More than 3000 engineers find our updates useful. You can get them at your mail box!
Search your paper presentation and project titles:

Department/Area of interest: ( To list the projects / paper presentations)

Mechanical               Scada technology              Communication             Computer science           Alternative energy
Electrical                  Robotics                        Biometrics                     Artificial intelligence             Electronics

Wireless Networks: The Definitive Guide

Wireless Networks: The Definitive Guide : free Wireless e books

By Matthew Gast



Among network designers and administrators, wired Ethernet is a known quantity. Plenty is known about how to build good twisted-pair network infrastructures, how to keep them secure, and how to monitor their excess capacity. Not so for the wireless Ethernet networks (built around the IEEE 802.11x standards)--these hold much more mystery for even experienced network designers. 802.11 Wireless Networks: The Definitive Guide aims to codify the body of knowledge needed to design and maintain wireless local area networks (LANs). The authors succeed admirably in this, covering what installation and administration teams need to know and digging into information of use to driver writers and others working at lower levels.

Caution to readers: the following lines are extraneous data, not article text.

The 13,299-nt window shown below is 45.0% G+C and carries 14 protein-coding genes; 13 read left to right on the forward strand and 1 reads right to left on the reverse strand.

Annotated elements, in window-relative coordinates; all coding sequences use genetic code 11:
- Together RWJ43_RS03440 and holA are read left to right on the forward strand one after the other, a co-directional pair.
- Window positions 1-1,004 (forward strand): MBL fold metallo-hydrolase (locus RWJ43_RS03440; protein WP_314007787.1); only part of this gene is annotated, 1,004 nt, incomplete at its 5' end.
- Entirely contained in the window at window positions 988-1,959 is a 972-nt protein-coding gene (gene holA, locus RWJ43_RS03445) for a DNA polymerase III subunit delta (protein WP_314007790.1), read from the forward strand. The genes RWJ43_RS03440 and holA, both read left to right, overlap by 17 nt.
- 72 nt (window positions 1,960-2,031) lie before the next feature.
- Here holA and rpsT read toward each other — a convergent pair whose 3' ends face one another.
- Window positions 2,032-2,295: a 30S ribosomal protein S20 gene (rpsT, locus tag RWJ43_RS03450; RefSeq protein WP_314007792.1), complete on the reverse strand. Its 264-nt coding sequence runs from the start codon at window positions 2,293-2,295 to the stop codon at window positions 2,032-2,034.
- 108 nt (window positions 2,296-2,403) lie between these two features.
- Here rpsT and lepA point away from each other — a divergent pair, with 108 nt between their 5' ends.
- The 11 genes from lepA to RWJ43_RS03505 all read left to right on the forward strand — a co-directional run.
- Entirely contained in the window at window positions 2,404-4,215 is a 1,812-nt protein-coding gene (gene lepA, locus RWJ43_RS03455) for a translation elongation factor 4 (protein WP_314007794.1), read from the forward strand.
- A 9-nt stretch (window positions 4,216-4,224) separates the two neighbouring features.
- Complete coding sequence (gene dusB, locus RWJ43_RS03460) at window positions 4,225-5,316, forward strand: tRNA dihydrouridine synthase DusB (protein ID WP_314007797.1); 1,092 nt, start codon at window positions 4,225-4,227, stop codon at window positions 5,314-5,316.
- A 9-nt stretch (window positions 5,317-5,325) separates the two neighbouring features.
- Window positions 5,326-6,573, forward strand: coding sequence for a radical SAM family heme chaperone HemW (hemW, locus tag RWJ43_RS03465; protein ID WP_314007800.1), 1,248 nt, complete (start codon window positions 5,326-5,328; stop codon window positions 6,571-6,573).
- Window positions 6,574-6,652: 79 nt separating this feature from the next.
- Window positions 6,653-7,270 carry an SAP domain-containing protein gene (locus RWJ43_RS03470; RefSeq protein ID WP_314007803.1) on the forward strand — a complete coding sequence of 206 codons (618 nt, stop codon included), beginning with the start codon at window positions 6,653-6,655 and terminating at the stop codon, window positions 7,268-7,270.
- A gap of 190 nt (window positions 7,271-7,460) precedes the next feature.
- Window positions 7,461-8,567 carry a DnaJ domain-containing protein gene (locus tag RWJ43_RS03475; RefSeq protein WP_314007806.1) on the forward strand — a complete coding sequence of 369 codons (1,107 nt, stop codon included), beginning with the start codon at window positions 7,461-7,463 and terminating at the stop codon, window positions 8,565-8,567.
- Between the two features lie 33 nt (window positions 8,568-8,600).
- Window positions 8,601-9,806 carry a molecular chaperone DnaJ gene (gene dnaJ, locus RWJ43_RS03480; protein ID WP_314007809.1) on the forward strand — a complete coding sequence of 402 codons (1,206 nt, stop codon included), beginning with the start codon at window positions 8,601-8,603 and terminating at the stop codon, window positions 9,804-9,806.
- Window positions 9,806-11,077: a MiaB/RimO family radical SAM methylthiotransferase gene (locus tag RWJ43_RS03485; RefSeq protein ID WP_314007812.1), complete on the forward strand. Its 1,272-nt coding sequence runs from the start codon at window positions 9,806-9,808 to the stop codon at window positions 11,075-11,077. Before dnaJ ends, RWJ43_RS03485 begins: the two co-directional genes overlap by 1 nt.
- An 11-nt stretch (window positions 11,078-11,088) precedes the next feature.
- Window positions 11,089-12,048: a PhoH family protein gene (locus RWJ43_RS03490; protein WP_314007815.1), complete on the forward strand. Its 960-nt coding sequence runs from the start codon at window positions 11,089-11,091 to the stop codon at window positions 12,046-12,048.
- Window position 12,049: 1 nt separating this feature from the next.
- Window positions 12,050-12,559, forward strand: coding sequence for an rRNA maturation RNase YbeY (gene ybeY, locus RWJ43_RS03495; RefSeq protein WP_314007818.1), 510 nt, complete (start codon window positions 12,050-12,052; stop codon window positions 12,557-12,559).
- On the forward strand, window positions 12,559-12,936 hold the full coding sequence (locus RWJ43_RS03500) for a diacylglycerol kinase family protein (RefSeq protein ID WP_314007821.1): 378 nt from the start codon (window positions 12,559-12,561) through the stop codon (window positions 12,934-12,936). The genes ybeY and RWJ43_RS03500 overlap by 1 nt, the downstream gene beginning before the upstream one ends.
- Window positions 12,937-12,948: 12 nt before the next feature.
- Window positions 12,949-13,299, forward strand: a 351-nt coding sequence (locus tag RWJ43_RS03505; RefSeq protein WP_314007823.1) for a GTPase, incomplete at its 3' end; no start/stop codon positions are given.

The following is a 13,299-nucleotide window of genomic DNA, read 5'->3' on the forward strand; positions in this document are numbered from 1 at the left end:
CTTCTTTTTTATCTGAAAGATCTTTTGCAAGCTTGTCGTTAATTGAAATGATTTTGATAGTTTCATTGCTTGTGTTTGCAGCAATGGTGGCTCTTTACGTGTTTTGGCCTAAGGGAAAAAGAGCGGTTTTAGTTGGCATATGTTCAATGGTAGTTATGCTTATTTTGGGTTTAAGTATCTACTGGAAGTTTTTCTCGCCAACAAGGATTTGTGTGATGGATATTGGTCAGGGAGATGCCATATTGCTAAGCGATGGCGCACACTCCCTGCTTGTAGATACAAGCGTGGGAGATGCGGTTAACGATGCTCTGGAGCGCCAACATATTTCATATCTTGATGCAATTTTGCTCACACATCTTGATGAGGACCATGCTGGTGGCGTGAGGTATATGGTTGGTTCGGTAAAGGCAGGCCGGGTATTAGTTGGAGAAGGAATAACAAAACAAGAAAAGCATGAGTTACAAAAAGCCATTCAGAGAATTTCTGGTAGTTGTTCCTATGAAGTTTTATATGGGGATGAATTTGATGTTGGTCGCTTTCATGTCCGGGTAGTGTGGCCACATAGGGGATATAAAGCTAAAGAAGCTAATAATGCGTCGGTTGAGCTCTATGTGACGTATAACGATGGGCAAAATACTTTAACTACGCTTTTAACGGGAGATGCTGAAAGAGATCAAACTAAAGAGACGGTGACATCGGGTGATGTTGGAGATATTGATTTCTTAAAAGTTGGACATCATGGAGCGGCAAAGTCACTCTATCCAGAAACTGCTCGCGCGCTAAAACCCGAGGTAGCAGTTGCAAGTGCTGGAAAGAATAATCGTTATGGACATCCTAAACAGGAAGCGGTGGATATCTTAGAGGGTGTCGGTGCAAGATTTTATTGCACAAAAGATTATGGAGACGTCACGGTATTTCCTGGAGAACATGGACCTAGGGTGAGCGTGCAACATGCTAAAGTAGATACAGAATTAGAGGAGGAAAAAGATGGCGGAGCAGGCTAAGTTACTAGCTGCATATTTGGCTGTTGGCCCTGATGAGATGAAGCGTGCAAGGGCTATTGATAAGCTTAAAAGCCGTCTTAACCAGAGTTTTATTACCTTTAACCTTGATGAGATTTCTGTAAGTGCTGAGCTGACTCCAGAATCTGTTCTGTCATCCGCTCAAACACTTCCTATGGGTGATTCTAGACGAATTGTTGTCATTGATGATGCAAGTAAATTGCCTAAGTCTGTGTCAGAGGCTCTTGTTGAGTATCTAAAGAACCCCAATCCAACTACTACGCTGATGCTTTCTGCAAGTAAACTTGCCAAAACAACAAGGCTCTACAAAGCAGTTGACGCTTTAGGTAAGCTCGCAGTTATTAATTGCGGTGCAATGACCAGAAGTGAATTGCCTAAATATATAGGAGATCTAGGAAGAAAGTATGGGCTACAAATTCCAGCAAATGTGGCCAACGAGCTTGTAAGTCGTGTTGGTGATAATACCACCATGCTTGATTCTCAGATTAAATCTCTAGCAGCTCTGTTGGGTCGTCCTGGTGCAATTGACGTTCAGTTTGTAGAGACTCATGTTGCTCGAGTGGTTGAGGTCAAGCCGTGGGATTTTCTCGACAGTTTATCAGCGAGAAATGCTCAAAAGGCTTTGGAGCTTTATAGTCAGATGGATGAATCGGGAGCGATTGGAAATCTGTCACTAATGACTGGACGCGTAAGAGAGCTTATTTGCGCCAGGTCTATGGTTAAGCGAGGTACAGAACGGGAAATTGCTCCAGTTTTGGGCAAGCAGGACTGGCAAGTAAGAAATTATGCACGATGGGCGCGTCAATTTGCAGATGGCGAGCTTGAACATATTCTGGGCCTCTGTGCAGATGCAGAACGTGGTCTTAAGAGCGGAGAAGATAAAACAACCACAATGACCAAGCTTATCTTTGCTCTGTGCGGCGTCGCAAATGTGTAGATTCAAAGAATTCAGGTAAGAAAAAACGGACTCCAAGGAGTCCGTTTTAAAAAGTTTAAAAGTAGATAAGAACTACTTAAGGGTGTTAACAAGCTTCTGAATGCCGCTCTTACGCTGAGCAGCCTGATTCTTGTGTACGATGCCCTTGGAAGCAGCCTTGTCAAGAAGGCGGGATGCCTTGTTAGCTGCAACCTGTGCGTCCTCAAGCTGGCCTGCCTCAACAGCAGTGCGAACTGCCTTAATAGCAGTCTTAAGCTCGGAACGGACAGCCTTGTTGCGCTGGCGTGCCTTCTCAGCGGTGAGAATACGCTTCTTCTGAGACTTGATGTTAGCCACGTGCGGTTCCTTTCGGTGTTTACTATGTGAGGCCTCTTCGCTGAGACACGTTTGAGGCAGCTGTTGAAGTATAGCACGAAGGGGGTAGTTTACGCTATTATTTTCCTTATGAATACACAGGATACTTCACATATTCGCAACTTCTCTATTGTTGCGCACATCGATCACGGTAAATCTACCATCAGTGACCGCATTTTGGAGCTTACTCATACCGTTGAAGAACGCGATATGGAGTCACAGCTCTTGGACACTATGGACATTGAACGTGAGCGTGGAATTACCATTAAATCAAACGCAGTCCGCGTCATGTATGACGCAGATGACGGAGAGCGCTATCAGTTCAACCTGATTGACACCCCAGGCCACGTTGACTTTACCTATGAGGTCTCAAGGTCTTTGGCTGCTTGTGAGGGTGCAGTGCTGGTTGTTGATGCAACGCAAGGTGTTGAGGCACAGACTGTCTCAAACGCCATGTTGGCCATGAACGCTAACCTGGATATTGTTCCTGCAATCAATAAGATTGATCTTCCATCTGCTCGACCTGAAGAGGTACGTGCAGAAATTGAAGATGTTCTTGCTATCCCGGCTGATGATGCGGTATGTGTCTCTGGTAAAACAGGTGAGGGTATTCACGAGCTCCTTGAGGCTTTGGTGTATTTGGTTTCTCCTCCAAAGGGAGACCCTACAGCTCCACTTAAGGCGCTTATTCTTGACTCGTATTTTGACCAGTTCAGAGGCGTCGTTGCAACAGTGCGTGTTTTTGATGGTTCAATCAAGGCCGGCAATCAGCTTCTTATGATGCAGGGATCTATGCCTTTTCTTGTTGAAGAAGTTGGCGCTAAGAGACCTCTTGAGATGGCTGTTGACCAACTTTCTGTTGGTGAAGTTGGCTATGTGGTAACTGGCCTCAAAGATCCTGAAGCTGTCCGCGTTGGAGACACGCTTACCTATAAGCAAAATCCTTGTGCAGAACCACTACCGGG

The only significant detail that's been excluded has to do with security--a notorious weak point of 802.11x LANs. The authors cover the feeble but widely used Wired Equivalent Privacy (WEP) authentication protocol in detail and devote another whole chapter to 802.1x, which is an emerging authentication scheme based on Extensible Authentication Protocol (EAP). The author has considerable skill in communicating information graphically and does a great job of using graphs to show how communications frequencies shift over time and how conversations among access points and network nodes progress over time. This is indeed an authoritative document. --David Wall

Topics covered: How IEEE 802.11a and 802.11b wireless networks (also known as WiFi networks) work, and how to configure your own. The framing specification is covered well, as are authentication protocols and (in detail) the physical phenomena that affect IEEE 802.11x radio transmissions. There's advice on how to design a wireless network topology, and how to go about network traffic analysis and performance improvement.

Intense Debate Comments